Organizers of the Black Lives Matter movement stated on December 21 that the advocacy group plans to go ahead with a demonstration at the Mall of America in Minnesota. The group is demanding the release of videos of the November 15 police shooting in Minneapolis, and that a special prosecutor decide whether the officers involved should be tried, rather than leaving the matter for a grand jury. “We just don’t want it to be like, ‘Oh, we marched and now we did our part,’” said media coordinator Brettina Davis of the Twin Cities Coalition 4 Justice 4 Jamar Clark, according to the Minneapolis Star Tribune. Her comment referenced the group’s December 19 rally at mall in the suburbs of Minneapolis. “That’s what a lot of people do these days. You have to keep fighting until we get prosecution of the police.”
On December 19, protesters filled the Mall of America and refused to leave despite requests from the owners of the retail space. Police arrests at least 25 persons.
The Mall of America is located near the Minneapolis-St Paul International Airport in Bloomington MN - a suburb of the Twin Cities.
The Minneapolis BLM chapter has made numerous demands that echo Democratic Party policy points, such as the institution of a $15 minimum wage, restoring the right to vote to felons, and reforming the practice of police body cameras.
The Mall of America has threatened to sue the Black Lives Matter group should its protest and occupation of the premises take place. The demonstration is planned for December 23 when shoppers are expected to make last minute Christmas purchases. Retail businesses hope to do as much as 30 percent of sales in the last 14 days before Christmas. The mall filed a request for a temporary restraining order. Mall operators argue that their premises are private property and thus immune from unwanted protests. Mall of America is suing eight activists with Black Lives Matter Minneapolis, requesting a prohibition of their protest. The mall is also demanding that BLM delete its promotional posts on social media. Jamar Clark – the cousin of Jamar Clark – told the Star Tribune “I don’t think they know how serious we are and how dedicated we have become.”
Despite the law suit, BLM-Minneapolis is unbowed. “The Mall of America has now taken the further outrageous and totalitarian step of attempting to control the speech of individuals,” the organization declared in a December 21 statement, adding that it considers the lawsuit an infringement on the right to free speech.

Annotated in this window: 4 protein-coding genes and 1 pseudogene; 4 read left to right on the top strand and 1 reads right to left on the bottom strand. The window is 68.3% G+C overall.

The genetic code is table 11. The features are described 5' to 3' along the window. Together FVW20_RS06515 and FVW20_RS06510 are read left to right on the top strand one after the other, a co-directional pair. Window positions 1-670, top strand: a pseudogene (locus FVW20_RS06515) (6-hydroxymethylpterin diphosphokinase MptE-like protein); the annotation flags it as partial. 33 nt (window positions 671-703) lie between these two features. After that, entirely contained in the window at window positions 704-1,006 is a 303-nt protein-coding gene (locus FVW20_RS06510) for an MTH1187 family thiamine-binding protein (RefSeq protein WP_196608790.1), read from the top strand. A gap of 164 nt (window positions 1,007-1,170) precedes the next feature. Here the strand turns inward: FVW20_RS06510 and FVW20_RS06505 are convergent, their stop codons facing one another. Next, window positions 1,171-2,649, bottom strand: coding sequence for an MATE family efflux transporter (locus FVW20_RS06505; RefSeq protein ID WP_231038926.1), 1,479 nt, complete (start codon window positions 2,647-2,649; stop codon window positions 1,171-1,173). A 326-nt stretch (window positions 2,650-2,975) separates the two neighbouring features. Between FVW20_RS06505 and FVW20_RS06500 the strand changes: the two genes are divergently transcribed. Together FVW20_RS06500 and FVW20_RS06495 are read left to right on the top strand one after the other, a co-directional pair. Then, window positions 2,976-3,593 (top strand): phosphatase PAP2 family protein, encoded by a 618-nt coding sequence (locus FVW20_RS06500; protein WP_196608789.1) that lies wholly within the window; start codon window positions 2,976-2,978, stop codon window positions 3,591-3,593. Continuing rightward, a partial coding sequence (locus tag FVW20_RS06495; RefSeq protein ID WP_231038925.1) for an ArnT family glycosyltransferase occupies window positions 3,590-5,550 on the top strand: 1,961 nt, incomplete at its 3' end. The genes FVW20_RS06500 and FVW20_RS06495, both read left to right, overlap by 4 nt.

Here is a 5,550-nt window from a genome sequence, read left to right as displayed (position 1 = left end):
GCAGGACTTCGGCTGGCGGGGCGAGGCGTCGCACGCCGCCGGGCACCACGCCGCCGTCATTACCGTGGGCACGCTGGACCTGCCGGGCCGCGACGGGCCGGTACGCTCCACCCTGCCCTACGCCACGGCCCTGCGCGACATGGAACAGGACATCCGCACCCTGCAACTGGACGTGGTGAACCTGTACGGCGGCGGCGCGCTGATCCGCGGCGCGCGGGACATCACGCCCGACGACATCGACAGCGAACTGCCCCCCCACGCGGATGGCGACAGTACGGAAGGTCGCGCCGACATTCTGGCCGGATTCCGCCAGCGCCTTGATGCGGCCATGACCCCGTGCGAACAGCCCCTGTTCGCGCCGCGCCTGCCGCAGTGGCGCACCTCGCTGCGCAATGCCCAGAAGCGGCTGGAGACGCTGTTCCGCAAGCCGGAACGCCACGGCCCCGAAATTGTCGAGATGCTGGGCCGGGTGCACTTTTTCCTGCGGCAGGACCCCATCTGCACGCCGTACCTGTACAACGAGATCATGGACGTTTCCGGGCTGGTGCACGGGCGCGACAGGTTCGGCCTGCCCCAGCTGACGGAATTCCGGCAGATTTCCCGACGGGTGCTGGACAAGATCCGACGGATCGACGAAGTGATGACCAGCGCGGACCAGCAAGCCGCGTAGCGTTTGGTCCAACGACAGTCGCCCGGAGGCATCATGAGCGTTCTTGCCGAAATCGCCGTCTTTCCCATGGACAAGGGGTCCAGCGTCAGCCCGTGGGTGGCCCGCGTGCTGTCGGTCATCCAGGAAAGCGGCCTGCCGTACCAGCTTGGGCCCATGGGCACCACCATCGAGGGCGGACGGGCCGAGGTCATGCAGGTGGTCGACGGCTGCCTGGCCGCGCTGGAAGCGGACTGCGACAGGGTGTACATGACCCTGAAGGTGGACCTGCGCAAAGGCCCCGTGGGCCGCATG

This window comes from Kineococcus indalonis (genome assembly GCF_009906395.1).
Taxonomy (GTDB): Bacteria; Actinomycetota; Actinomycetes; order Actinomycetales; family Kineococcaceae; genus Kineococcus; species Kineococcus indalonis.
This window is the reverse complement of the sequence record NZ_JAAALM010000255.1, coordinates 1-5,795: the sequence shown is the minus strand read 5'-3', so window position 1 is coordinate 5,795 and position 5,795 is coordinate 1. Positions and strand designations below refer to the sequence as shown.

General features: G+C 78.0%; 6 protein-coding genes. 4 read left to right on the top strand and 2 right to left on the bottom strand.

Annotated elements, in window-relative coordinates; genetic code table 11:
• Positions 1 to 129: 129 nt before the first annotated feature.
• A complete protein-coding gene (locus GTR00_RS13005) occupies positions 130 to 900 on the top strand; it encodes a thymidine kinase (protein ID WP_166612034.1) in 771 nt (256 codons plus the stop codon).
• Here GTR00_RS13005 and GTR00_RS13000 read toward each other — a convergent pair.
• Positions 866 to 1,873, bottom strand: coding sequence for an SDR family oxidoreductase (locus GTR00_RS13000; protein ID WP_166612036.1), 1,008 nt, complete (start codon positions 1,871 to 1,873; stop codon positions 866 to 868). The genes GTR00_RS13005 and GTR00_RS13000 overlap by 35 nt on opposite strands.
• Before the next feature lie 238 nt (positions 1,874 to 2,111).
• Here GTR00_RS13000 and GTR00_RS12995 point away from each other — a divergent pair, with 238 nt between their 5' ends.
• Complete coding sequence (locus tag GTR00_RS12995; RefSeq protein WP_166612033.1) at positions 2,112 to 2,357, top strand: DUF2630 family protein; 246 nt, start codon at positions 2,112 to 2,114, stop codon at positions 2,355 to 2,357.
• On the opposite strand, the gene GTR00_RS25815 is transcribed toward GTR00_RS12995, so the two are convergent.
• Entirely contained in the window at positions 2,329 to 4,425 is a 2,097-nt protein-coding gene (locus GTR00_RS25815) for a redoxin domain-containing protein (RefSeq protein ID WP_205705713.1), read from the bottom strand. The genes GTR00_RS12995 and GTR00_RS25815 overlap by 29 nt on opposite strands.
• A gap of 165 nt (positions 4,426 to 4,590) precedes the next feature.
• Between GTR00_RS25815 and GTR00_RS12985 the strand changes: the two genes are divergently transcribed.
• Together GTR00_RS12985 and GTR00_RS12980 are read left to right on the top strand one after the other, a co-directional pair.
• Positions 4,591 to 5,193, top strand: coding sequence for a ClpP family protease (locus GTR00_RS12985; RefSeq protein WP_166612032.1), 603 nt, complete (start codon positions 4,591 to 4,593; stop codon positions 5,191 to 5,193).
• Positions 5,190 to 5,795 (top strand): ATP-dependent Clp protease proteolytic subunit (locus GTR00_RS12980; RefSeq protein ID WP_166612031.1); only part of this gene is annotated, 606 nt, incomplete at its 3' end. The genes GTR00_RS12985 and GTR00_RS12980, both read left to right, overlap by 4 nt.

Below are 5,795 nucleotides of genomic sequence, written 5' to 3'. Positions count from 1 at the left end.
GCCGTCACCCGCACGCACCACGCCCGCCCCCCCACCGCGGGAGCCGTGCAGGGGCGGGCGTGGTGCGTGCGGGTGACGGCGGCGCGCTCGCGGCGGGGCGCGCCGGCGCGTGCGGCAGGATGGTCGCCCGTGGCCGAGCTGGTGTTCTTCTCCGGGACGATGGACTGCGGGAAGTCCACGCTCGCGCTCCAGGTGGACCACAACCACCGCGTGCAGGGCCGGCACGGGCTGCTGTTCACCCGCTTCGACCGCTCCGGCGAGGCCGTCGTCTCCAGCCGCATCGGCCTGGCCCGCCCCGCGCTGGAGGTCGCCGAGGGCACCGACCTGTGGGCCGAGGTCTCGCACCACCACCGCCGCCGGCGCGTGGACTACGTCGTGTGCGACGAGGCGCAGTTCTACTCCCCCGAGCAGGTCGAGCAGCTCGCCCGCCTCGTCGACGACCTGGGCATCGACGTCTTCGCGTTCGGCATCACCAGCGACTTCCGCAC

The organizers have no plans to call off the demonstration. And if approved by a judge, the eight activists could face jail time by refusing to cancel the demonstration on social media. The Mall of America protest has more than just retail sales in jeapordy, because of the lawsuits and restraining orders involved. In a Facebook post, BLM-Minneapolis declared “This year [Mall of America] continue to threaten alleged organizers instead of welcoming the peaceful event, but we’re not stopping until we get justice for Jamar Clark.”
In a Facebook post, the Minneapolis coalition for Jamar Clark is threatening to harass shoppers: “…Black Lives Matter came to remind shoppers of the pain and tragic results of systemic racism in Minneapolis and around the country.” On the day after Thanksgiving, BLM protesters in Chicago did much the same while gathering on the city’s so-called Magnificent Mile. Protesters filled the street on Black Friday to protest the fatal shooting of Laquan McDonald (17), who was shot to death in 2014 by a Chicago police officer. Officer Jason Van Dyke is now facing criminal charges in that case. BLM protesters were joined by civil rights luminaries such as Jesse Jackson and called for the resignation of Chicago Mayor Rahm Emanuel and Police Superintendent Gary McCarthy.
As a result of the Chicago protest, retail sales were down by 25 to 50 percent because shoppers stayed home or sought to avoid a riot. While he did not cite the protest as the reason for request the resignation of Chief McCarthy, Mayor Emanuel did say that the superintendent is only as "effective as the trust that the community" places in him.